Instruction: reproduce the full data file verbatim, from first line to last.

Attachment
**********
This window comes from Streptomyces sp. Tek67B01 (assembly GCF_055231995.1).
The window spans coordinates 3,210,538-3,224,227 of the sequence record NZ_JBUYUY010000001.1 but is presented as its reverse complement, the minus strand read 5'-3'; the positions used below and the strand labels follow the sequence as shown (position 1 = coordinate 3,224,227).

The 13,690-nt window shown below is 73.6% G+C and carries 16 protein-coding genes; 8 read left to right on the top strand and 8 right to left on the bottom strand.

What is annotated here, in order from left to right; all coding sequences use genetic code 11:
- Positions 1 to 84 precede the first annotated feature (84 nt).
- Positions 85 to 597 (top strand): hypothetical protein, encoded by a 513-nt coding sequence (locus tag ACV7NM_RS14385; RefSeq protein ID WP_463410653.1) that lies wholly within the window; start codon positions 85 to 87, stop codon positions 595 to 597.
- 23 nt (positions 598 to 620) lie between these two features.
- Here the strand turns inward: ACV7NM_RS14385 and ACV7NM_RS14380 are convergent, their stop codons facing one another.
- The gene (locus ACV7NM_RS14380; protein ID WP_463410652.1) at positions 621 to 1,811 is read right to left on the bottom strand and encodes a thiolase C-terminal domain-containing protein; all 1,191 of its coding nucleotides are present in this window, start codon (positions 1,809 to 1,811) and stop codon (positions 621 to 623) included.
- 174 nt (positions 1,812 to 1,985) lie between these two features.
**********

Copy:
This window comes from Streptomyces sp. Tek67B01 (assembly GCF_055231995.1).
The window spans coordinates 3,210,538-3,224,227 of the sequence record NZ_JBUYUY010000001.1 but is presented as its reverse complement, the minus strand read 5'-3'; the positions used below and the strand labels follow the sequence as shown (position 1 = coordinate 3,224,227).

The 13,690-nt window shown below is 73.6% G+C and carries 16 protein-coding genes; 8 read left to right on the top strand and 8 right to left on the bottom strand.

What is annotated here, in order from left to right; all coding sequences use genetic code 11:
- Positions 1 to 84 precede the first annotated feature (84 nt).
- Positions 85 to 597 (top strand): hypothetical protein, encoded by a 513-nt coding sequence (locus tag ACV7NM_RS14385; RefSeq protein ID WP_463410653.1) that lies wholly within the window; start codon positions 85 to 87, stop codon positions 595 to 597.
- 23 nt (positions 598 to 620) lie between these two features.
- Here the strand turns inward: ACV7NM_RS14385 and ACV7NM_RS14380 are convergent, their stop codons facing one another.
- The gene (locus ACV7NM_RS14380; protein ID WP_463410652.1) at positions 621 to 1,811 is read right to left on the bottom strand and encodes a thiolase C-terminal domain-containing protein; all 1,191 of its coding nucleotides are present in this window, start codon (positions 1,809 to 1,811) and stop codon (positions 621 to 623) included.
- 174 nt (positions 1,812 to 1,985) lie between these two features.